Literary Yard

Search for meaning

By: Hannah Retallick

Jonty wanted a goldfish. Harriet had been allowed one when she turned eight. Father told Jonty it was a huge responsibility to look after another living thing, not one to be taken lightly, and he would have to wait. Mother shrugged, giving him hope that he might have an ally, but she wouldn’t say either way.

Jonty made a strong case for being allowed a goldfish at a younger age than Harriet; he was already experienced in caring for slugs, caterpillars, and woodlice, gathering them in his palms and easing them into Tupperware boxes. He collected greenery for them to eat, hoping it wouldn’t be poisonous and kill them. He left enough room between the lid and the box so the creatures could breathe but not escape.

Jonty tried to convince himself that he had all the animals he needed.

But he still wanted a goldfish.

It was easy to see where this obsession came from. Their father took them out every week to Pets at Home. There was a nice lady there who showed them the animals, sometimes letting them touch or hold. Harriet was brave. She seemed to like the hamsters and gerbils and guinea pigs, with their straw smell and rough hair; they made Jonty’s hands itch and he couldn’t stand their wriggling. The lady laughed and took the creatures back, cradling them in her arms and making jokes with Father.

One day, when his sister and father were with the nice lady and the furry animals, Jonty walked down the aisle to where the fish lived. It was Harriet’s goldfish’s old home. Jonty hadn’t looked at the tanks since then; it was too painful, the reminder of the many months he had left before he would be allowed a goldfish too. But he had grown in confidence – one of his caterpillars had turned into a butterfly that morning. Surely, he’d shown enough responsibility and maturity for his father to trust him?

He went up to the biggest tank and pressed his finger on the glass. The fish darted away. The nice lady had told them all the names of the different fish. It was a long time ago though; he could only remember a couple. Neon tetras, the little ones with a streak of blue and a streak of red. Zebra danios, in their striped blue and white pyjamas. But none of them could compare to the orange glow from the goldfish in the next tank.

It was Jonty’s turn to sit in the front of the car. They climbed in and he took the opportunity. He told Father he’d been thinking and they should have another talk about him buying a goldfish and he was really was ready now. No success. His father kept explaining that he must wait until his eighth birthday; it was a huge responsibility to look after another living thing, not one to be taken lightly. If only he could understand how well Jonty looked after his garden creatures! Nowhere in the village were woodlice given better care. But it seemed to make no difference.

When they got home, Mother asked if they had enjoyed the museum and they said yes. She frowned and went into the kitchen. Father winked and gave them their treat – Cadbury’s Crunchies. It was their little secret.

Jonty and Harriet ate them together, sitting at the top of the bunkbed, watching the door. Harriet was rabbiting on about rabbits. Jonty sucked the chocolate-covered honeycomb and looked down at the glass bowl on the chest of drawers. Billy swam round and round. Such a stupid name for a goldfish! Another reason Harriet was less qualified to have one than him. Jonty became sick of her talking, so he told her to shut up, please. She looked upset. He told her more gently that she could have a rabbit one day but not until she was at least ten. It wouldn’t be fair for her to have two animals from Pets at Home before he had even one. She nodded and crunched the bar, dropping crumbs onto her duvet. There, he had argued his point and convinced his older sister! Surely it wouldn’t be long before he could do the same with Father.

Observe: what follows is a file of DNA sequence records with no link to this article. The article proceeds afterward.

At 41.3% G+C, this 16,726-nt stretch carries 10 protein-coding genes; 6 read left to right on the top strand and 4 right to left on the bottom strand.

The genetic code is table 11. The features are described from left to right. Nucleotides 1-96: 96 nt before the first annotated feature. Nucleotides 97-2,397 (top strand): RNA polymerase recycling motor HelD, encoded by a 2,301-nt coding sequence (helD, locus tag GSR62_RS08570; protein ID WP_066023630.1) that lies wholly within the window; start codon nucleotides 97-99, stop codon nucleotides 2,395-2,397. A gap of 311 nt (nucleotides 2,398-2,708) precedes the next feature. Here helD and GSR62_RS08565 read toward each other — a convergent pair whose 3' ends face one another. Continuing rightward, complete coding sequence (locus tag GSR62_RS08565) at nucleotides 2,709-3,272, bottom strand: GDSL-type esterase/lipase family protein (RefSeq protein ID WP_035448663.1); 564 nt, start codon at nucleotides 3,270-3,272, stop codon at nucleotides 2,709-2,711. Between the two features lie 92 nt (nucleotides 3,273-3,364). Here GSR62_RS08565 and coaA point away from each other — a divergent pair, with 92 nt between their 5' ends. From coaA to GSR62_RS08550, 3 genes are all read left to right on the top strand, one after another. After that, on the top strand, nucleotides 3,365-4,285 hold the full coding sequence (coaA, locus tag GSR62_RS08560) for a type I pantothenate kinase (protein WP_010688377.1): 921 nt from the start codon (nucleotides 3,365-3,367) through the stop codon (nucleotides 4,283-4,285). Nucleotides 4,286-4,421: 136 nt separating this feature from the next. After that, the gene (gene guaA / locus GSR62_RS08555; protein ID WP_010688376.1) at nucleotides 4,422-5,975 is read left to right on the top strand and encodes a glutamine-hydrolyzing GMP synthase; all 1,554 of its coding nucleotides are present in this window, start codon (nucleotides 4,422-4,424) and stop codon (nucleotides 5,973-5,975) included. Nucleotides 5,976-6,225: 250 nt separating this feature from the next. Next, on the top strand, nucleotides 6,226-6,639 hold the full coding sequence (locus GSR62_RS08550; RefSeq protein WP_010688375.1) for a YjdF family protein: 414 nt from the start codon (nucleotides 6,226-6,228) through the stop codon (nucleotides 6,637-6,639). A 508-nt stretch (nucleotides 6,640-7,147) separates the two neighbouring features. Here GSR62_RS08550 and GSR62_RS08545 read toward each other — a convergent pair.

The following morning, Mother told them that Father would be taking them to the funfair. He didn’t look happy about it. It was Saturday. Normally, Father went out with his friends and sometimes stayed with one of them for the night. That must have been why he didn’t look happy about it. Mother crossed her arms, like she did when they stole food from the kitchen, and said she was going to have ‘me time’ for a change. When Mother looked like that, she was no fun at all.

It was cloudy and there were rain speckles. Harriet wore her yellow coat and Jonty wore his blue coat. Father was bad; he went out in just a hoodie. Mother was right to tell him off, but he didn’t listen, he just walked out and said come on kids, let’s go have fun.

Jonty walked ahead. Harriet hung behind with Father. She was asking him all sorts of questions, about why Mother didn’t want to come to the fun fair with them and why Mother was getting cross about everything and why he wanted them to say they went to the museum. Father explained that Mother was probably tired and that it wasn’t Harriet’s fault that she was cross and that Mother shouldn’t know about Pets at Home because she would worry that they might buy more animals than they could look after. He said she would worry needlessly.

Jonty asked them to hurry up, please. He saw the colourful rides before they reached the funfair; merry-go-round and Ferris wheel and drop tower, all playing cheerful music. It grew louder and louder. He said look they even have bumper cars! Father said that’s great. They stepped onto the green and shuffled through the mud, which was already decorated with boot prints. Father said to be careful it’s slippery. He reached into his pocket and handed them both a couple of pound coins. Jonty nearly dropped them he was so excited. Not nearly as excited as when he saw the hook-a-duck stall.